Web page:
Do you crave love and luck? Then you’ll most definitely covet a cuddle with the Korat — a silver-toned sweetheart who will make you purr!
The Korat’s coloring is blue-gray in hue but has a halo effect that casts a silver sheen upon his coat, making him glisten and glow in an oh-so-glamorous way.
First, let’s get the pronunciation straight — it’s ko-RAHT, not KO-rat. Now that you know how to say it, let’s chat about his history. Discovered in Ampur Pimai and named after Thailand’s Korat province, this cutie was bestowed his moniker by a true royal: King Rama V. Though the Korat made an appearance in The Cat-Book Poems (circa 1350 1767), the breed didn’t appear in the United States until 1959, when the cats were imported from the Mahajaya Cattery located in Thailand.
Are the eyes always green? They are! Though due to the fact that Korats are slow to mature, their emerald green gaze typically doesn’t develop until they are between 2 and 4 years of age; before that, their eyes are an amber shade that turns golden-green, then reaches pure peridot once adulthood arrives.
The Korat is “made up” of five hearts. The first heart is the typical one that we all have located within the chest. The second is visible on the exterior of his muscular chest seen when this little guy is in a sitting position. The other three can all be found on the head. First there’s the heart-shaped head itself; then there’s the heartshaped nose; and the third heart can be seen when you stand above the Korat and look down over the top of his head.
The Korat’s physique has actually been compared to that of a body builder due to how firm his form is. Though graceful and agile, his muscular shoulders accentuate his strength, making him a furry force to be reckoned with!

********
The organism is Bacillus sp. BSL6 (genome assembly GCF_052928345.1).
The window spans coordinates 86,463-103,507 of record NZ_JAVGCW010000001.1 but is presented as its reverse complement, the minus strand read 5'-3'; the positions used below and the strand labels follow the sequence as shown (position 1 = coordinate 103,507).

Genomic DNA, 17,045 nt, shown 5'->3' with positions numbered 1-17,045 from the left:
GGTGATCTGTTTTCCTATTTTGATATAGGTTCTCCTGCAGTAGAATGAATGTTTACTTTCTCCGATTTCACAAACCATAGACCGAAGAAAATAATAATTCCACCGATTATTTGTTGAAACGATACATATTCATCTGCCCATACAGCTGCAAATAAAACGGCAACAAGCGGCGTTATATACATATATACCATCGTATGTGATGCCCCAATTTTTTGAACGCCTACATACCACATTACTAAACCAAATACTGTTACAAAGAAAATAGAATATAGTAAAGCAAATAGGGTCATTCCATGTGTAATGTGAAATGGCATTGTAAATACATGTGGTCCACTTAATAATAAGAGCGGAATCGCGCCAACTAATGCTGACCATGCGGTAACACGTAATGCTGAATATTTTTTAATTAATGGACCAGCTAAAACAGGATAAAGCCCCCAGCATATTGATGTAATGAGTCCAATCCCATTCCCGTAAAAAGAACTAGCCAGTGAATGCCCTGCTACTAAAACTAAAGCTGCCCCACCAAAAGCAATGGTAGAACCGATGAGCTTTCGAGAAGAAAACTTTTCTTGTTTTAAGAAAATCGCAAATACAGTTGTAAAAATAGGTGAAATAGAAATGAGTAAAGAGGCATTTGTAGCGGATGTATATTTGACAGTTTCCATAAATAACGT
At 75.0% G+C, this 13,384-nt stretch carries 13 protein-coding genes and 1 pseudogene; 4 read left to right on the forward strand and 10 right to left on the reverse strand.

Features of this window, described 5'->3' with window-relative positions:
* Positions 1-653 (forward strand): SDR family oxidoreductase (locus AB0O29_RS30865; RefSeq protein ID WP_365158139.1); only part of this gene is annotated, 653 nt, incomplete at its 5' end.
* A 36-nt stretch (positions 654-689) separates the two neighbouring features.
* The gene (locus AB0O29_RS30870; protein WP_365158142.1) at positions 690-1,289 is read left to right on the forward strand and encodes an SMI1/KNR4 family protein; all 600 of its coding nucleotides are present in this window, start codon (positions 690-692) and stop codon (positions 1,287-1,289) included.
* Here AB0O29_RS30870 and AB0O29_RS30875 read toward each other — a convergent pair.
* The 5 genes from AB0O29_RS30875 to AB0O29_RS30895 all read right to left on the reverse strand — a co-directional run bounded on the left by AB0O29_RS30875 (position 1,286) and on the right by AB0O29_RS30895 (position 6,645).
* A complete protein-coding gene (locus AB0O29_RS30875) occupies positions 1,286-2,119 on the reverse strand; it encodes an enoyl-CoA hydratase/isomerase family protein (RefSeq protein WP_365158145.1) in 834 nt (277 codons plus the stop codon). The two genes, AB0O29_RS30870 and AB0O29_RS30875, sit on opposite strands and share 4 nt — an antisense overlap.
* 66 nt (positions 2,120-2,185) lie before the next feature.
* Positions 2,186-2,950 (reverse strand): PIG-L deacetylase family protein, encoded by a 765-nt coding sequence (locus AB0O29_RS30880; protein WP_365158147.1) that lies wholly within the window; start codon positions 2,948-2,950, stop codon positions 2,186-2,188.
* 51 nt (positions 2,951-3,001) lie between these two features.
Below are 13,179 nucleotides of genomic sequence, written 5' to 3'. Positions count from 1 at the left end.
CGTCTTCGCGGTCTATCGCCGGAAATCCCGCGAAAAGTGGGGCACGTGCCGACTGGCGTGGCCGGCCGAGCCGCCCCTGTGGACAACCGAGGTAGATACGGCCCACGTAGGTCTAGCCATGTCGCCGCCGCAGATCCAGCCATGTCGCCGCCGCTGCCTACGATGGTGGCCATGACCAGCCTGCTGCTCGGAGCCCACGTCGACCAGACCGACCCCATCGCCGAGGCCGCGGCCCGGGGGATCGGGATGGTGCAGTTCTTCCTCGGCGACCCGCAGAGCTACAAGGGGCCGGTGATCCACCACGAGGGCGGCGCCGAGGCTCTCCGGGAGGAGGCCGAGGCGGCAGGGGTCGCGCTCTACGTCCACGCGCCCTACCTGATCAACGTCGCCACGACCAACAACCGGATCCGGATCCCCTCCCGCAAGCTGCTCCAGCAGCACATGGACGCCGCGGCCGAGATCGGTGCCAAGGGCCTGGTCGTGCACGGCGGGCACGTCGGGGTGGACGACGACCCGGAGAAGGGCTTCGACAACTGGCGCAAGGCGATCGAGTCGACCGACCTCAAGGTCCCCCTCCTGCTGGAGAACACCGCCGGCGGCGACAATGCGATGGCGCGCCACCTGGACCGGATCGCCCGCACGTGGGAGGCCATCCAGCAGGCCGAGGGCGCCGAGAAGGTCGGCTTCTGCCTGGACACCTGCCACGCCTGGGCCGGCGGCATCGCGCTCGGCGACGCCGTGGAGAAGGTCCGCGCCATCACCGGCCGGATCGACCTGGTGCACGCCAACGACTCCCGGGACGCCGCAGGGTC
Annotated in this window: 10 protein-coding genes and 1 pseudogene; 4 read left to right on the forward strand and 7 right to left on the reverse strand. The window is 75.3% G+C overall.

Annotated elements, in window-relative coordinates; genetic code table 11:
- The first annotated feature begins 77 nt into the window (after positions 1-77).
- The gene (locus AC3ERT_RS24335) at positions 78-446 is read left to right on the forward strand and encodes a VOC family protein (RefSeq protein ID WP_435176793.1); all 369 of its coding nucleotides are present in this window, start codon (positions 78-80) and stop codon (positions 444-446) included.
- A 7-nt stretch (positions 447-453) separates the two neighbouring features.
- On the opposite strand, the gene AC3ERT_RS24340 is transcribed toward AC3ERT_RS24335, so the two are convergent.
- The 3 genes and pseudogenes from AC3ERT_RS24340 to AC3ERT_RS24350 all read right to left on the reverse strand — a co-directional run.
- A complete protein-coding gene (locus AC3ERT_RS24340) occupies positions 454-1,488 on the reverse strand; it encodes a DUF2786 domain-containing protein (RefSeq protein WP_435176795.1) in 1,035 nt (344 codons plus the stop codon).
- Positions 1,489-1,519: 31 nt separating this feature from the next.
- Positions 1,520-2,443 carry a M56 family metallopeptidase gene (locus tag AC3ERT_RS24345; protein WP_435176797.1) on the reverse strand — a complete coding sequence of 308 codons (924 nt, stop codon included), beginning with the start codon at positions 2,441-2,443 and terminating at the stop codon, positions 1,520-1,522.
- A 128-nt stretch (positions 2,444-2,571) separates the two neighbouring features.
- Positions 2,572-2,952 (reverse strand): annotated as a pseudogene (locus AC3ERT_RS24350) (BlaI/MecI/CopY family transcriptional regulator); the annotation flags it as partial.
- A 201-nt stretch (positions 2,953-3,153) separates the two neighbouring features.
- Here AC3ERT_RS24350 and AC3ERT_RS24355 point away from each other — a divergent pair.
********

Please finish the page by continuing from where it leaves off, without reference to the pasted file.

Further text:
The Korat is known as the Si-Sawat cat (pronounced see-sa-what) by Thai people; but there’s another name and description used by the Thai that is even more intriguing: “The cat ‘Maled’ has a body colour like Dok Lao. The hairs are smooth, with roots like cloudsand tips like silver. The eyes shine like dewdrops on the lotus leaf.” Dok means flower, and lao is an herb, like lemongrass, with silver-tipped flowers.
A cousin of the talkative Siamese, the Korat is far less vocal — emitting a chirp every now and again to communicate his feelings with you. Sometimes described as a bit stuck-up, this is a breed known for his loyalty, selecting one or two humans whom he fully turns his heart over to. He’s also a calm kitty when it comes to children, so he makes a wonderful family feline!
Though a gentle guy who loves a very quiet atmosphere and never passes up a snuggle session, the Korat is very fond of playtime and never misses the chance to show off his impression of a race car as he zooms through the house!
The Korat craves companionship. He is definitely a lap cat who will stick to you like glue and does best residing with a human who works from home or has another animal to keep him company to stave off separation anxiety. That said, he will go his own way from time to time (as long as he knows you’re within paw’s reach). His one personality flaw? He doesn’t like to share. He’s especially possessive of his toys, so make sure that you have plenty to go around!